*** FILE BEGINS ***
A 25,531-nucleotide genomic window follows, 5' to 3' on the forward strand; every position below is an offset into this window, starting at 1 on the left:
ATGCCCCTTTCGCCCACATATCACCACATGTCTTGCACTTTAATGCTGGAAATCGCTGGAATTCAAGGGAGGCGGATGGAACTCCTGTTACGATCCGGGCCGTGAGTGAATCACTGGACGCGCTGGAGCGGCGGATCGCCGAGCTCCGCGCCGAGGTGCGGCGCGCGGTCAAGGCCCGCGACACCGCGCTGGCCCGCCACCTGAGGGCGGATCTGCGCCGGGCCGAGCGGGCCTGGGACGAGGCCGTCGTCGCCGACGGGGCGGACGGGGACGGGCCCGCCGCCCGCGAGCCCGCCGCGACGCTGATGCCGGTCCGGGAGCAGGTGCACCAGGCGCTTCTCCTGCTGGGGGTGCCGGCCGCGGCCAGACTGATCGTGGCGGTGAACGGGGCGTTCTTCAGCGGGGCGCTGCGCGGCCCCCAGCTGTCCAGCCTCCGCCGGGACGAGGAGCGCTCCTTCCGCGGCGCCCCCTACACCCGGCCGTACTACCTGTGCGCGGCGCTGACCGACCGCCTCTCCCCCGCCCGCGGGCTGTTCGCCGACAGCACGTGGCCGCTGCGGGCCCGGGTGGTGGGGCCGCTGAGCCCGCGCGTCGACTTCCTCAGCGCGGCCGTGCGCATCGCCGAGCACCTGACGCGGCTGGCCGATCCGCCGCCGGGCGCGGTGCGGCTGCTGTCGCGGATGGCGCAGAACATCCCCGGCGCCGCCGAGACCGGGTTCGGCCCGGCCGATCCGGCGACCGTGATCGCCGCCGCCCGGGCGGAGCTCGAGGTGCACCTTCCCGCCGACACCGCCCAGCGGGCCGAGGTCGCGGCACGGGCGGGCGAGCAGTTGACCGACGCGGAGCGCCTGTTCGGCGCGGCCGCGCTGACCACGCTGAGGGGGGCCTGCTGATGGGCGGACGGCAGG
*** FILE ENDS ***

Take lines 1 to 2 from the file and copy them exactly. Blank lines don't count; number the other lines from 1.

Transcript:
A 25,531-nucleotide genomic window follows, 5' to 3' on the forward strand; every position below is an offset into this window, starting at 1 on the left:
ATGCCCCTTTCGCCCACATATCACCACATGTCTTGCACTTTAATGCTGGAAATCGCTGGAATTCAAGGGAGGCGGATGGAACTCCTGTTACGATCCGGGCCGTGAGTGAATCACTGGACGCGCTGGAGCGGCGGATCGCCGAGCTCCGCGCCGAGGTGCGGCGCGCGGTCAAGGCCCGCGACACCGCGCTGGCCCGCCACCTGAGGGCGGATCTGCGCCGGGCCGAGCGGGCCTGGGACGAGGCCGTCGTCGCCGACGGGGCGGACGGGGACGGGCCCGCCGCCCGCGAGCCCGCCGCGACGCTGATGCCGGTCCGGGAGCAGGTGCACCAGGCGCTTCTCCTGCTGGGGGTGCCGGCCGCGGCCAGACTGATCGTGGCGGTGAACGGGGCGTTCTTCAGCGGGGCGCTGCGCGGCCCCCAGCTGTCCAGCCTCCGCCGGGACGAGGAGCGCTCCTTCCGCGGCGCCCCCTACACCCGGCCGTACTACCTGTGCGCGGCGCTGACCGACCGCCTCTCCCCCGCCCGCGGGCTGTTCGCCGACAGCACGTGGCCGCTGCGGGCCCGGGTGGTGGGGCCGCTGAGCCCGCGCGTCGACTTCCTCAGCGCGGCCGTGCGCATCGCCGAGCACCTGACGCGGCTGGCCGATCCGCCGCCGGGCGCGGTGCGGCTGCTGTCGCGGATGGCGCAGAACATCCCCGGCGCCGCCGAGACCGGGTTCGGCCCGGCCGATCCGGCGACCGTGATCGCCGCCGCCCGGGCGGAGCTCGAGGTGCACCTTCCCGCCGACACCGCCCAGCGGGCCGAGGTCGCGGCACGGGCGGGCGAGCAGTTGACCGACGCGGAGCGCCTGTTCGGCGCGGCCGCGCTGACCACGCTGAGGGGGGCCTGCTGATGGGCGGACGGCAGG